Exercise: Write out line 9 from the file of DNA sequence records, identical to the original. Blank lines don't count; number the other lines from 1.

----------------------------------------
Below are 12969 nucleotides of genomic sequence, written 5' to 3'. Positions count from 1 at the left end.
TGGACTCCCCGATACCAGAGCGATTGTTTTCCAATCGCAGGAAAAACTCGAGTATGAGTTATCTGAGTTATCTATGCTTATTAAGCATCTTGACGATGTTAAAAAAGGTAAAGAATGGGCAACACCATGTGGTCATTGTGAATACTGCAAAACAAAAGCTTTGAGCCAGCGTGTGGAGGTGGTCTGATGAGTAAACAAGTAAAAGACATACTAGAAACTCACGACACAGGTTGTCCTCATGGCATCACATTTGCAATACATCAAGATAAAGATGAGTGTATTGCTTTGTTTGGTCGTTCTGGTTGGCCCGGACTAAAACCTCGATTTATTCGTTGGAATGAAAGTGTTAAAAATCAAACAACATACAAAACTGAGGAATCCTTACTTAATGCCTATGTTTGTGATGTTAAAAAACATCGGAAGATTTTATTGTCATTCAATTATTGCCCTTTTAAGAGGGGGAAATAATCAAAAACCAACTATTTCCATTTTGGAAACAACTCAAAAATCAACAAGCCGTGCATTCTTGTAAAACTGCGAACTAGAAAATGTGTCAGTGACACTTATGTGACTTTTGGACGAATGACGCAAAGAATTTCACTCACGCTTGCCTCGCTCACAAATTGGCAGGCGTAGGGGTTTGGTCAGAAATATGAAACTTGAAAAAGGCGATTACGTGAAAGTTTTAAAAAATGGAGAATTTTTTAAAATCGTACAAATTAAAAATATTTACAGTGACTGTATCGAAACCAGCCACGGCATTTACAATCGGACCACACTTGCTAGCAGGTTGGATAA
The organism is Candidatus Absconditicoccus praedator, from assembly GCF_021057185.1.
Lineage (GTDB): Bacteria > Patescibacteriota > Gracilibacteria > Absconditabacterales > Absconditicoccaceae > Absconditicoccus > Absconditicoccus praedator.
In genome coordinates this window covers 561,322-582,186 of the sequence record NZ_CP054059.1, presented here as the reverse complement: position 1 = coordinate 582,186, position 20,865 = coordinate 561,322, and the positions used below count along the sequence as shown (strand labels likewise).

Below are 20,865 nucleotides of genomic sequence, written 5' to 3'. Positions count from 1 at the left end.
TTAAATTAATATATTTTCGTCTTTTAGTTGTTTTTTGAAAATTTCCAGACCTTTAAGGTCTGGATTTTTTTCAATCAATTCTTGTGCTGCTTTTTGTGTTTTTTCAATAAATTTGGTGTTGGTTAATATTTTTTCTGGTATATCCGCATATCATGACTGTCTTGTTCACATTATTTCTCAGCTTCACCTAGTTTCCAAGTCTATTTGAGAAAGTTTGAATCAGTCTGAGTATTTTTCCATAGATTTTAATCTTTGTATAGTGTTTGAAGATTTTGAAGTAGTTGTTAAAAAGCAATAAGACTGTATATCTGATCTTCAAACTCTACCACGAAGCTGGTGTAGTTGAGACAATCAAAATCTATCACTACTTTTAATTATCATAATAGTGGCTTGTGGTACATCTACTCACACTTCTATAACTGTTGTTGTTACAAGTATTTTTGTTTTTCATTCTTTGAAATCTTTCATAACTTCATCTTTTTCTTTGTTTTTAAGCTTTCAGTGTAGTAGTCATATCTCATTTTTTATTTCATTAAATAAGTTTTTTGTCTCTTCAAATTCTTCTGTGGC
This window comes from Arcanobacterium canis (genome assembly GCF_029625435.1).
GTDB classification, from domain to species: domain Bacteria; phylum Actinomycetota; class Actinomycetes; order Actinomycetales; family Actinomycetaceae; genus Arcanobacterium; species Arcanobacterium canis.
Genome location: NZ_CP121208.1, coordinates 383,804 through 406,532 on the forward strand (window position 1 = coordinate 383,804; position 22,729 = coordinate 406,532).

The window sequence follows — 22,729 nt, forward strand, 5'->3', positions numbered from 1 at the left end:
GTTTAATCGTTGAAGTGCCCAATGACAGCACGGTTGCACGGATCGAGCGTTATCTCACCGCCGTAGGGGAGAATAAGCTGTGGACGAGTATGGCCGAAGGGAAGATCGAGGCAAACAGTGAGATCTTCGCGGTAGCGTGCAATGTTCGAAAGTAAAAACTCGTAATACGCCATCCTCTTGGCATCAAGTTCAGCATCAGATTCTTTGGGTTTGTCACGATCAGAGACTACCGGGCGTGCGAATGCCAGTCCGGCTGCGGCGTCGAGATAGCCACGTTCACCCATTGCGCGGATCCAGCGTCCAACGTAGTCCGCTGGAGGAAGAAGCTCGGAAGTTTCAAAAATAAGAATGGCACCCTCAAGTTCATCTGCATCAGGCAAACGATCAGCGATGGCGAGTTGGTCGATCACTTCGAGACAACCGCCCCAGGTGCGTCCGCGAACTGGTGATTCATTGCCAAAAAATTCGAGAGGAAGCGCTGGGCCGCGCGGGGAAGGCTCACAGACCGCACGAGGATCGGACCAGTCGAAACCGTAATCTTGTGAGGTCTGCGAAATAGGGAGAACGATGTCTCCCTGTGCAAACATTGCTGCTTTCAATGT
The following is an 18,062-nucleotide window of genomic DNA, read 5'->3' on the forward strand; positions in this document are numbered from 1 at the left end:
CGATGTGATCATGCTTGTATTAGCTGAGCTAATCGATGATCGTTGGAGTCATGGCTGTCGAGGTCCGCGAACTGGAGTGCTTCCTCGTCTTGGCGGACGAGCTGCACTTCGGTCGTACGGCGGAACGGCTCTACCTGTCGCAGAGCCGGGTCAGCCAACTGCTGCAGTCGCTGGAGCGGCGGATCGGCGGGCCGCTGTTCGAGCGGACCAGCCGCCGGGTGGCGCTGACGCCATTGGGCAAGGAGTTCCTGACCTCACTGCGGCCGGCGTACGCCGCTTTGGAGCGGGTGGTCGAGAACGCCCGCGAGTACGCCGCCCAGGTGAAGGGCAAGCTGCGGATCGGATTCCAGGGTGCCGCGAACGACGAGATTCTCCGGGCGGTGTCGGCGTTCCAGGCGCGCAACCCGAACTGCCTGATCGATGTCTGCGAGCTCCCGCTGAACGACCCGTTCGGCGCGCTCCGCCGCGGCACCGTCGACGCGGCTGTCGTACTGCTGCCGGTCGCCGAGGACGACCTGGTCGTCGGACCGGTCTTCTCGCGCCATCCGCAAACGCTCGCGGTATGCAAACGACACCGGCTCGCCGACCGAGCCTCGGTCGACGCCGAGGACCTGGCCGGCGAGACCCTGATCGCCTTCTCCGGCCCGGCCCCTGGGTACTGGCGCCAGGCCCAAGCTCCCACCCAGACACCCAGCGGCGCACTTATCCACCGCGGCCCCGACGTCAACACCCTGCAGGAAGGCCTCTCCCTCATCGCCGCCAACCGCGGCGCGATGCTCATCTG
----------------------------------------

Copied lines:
GTDB classification, from domain to species: domain Bacteria; phylum Actinomycetota; class Actinomycetes; order Actinomycetales; family Actinomycetaceae; genus Arcanobacterium; species Arcanobacterium canis.